What dog breeds are most at risk of hip dysplasia?
Many puppy and dog breeds are particularly susceptible to either contracting hip dysplasia through their bloodline or from developing hip dysplasia through environmental factors. These dog breeds include but are not limited to:
- Labrador Retrievers
- German Shepherds
- Chesapeake Bay Retrievers
- Saint Bernards
- French Bulldogs
As you may have noticed from the list, minus the odd exception, active and larger dogs are most susceptible when it comes to hip dysplasia. This is mainly due to the extra weight being carried by the hips and the strenuous activities that these dogs are generally involved in on a daily basis.
Whilst it is true that these are working dogs for the most part, this is not the whole story. It is very important that any puppy is allowed to grow without over straining or even over playing to avoid abnormalities.
How is hip dysplasia treated?
The best treatment recommendations for a dog that is suffering from hip dyspepsia revolve around a number of factors. The severity of the condition in a puppy or dog is at the heart of the decision to treat with or without surgery. This decision needs to be taken by a registered UK veterinarian with the current problem severity and future potential severity of the dog’s health in mind.
Non Surgical Options for Hip Dysplasia
Choosing to not commit to surgery for a dog suffering from hip dysplasia only tends to be an option for dogs with minor to no symptoms. Some dogs and breeds tend to suffer from slight hip dysplasia at various points of their life without being affected by pain or flexibility.
Short term non surgical options mainly consist of the following:
- Diet and body weight management.
- Regular Physiotherapy
- Bespoke exercise regimes
- Anti-inflammation medication
Whilst any and all of these can be helpful it is important to note that 90% of dogs that suffer from slight hip dysplasia within the first half of their life go on to develop more severe symptoms that lead to surgery being needed. This is not to say that surgery is inevitable but it is an indication that even doing everything right may be fruitless.
Surgical Options for Hip Dysplasia
There are a number of surgery options for treating UK dogs suffering from hip dysplasia. Each surgical procedure is solely dependant on the main area being affected and the desired outcome.
The four main procedures carried out in the UK for dog hip dysplasia are the following:
- Femoral head and neck excision (FHNE)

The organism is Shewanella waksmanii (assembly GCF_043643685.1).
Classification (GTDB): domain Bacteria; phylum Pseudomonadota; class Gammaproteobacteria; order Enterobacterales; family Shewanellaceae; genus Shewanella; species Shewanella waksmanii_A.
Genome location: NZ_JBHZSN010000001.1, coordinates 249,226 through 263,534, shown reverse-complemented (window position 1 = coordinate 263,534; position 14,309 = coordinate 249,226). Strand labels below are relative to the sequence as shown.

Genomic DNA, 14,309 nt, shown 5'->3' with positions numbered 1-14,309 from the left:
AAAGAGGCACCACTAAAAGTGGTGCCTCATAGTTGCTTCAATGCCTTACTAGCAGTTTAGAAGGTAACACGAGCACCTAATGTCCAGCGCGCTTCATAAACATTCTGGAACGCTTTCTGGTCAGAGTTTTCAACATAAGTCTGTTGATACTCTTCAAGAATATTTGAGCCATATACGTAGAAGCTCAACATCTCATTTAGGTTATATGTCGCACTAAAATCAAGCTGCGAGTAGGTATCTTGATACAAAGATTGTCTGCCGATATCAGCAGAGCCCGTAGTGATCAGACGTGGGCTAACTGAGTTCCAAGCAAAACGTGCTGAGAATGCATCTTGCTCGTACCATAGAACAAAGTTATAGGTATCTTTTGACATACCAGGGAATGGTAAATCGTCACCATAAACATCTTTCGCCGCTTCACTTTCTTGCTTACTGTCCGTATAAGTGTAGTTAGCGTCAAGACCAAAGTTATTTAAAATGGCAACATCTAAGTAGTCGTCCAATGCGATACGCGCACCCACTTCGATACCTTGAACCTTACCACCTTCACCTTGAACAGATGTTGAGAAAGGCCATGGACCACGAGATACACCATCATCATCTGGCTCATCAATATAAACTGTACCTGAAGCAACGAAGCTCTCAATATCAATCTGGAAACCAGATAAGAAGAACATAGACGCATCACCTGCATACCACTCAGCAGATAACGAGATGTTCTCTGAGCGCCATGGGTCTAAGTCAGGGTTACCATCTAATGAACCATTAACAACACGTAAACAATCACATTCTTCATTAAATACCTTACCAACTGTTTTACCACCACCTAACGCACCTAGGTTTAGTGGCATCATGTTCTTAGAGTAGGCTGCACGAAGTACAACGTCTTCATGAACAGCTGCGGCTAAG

- Triple pelvic osteotomy (TPO)
- Juvenile pubic symphysiodesis (JPS)
- Total hip replacement (THR)
There are many pros and cons to each of these procedures and it would be wrong for us to advise on any of them without knowledge of your dogs medical history and up to date x-rays. Any registered UK veterinarian will be able to discuss at length the benefits and repercussions of each procedure depending on your pet’s situation.
Cost of Hip dysplasia Surgery
The cost of surgery for dogs suffering with hip dysplasia in the UK varies widely by the region you are in and the procedure being performed.
The average cost of hip dysplasia surgery across the UK currently stands at £5000 per hip.
There are some regions (northern England, areas of Scotland and Wales) where the surgery cost for hip dysplasia is around £2500 per hip.
Other regions such as London and Southern England can see prices as high as £8500 per hip for hip dysplasia surgery.
Is Hip Dysplasia Covered by Pet Insurance?
Yes and No.
Whilst most UK pet insurance cover the illness, it is important to note some key areas when signing up for a policy.
Hip Dysplasia is considered an ‘illness’
Many UK pet insurance policies are ‘accident only’ policies which will only cover injuries and accidents. This means the policy will not cover illnesses as a category, a category which hip dysplasia sits.
Policies have a limit of cover payment
Many UK pet insurance policies have a limit of how much the insurance will cover in the event of surgery. This limit is normally around £3000 and whilst substantial, this will not cover the surgery costs of hip dysplasia mentioned earlier in this article.
In these situations it is down to the dog owner to pay the remaining balance so it is important to check what you have covered.
Many if not all pet insurance policies will not cover pre-existing conditions. What this means is that if your dog has been showing signs of hip dysplasia or a previous x-ray shows early signs of it then they will not cover any treatment for the condition.